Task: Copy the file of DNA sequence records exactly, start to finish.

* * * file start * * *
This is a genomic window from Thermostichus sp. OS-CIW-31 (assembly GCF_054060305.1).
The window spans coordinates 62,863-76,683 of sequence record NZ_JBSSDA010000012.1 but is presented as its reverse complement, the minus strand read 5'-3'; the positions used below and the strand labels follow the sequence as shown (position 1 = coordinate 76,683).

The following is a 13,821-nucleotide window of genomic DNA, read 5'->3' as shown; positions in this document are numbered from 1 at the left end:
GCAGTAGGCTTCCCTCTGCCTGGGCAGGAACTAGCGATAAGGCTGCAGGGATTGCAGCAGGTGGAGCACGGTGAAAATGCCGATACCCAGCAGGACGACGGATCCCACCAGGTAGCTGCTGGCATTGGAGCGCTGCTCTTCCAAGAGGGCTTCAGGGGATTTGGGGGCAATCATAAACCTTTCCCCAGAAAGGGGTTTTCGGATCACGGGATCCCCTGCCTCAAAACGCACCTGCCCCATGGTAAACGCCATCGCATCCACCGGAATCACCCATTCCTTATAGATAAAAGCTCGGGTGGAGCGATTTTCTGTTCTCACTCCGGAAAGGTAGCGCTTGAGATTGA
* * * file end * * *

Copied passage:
This is a genomic window from Thermostichus sp. OS-CIW-31 (assembly GCF_054060305.1).
The window spans coordinates 62,863-76,683 of sequence record NZ_JBSSDA010000012.1 but is presented as its reverse complement, the minus strand read 5'-3'; the positions used below and the strand labels follow the sequence as shown (position 1 = coordinate 76,683).

The following is a 13,821-nucleotide window of genomic DNA, read 5'->3' as shown; positions in this document are numbered from 1 at the left end:
GCAGTAGGCTTCCCTCTGCCTGGGCAGGAACTAGCGATAAGGCTGCAGGGATTGCAGCAGGTGGAGCACGGTGAAAATGCCGATACCCAGCAGGACGACGGATCCCACCAGGTAGCTGCTGGCATTGGAGCGCTGCTCTTCCAAGAGGGCTTCAGGGGATTTGGGGGCAATCATAAACCTTTCCCCAGAAAGGGGTTTTCGGATCACGGGATCCCCTGCCTCAAAACGCACCTGCCCCATGGTAAACGCCATCGCATCCACCGGAATCACCCATTCCTTATAGATAAAAGCTCGGGTGGAGCGATTTTCTGTTCTCACTCCGGAAAGGTAGCGCTTGAGATTGA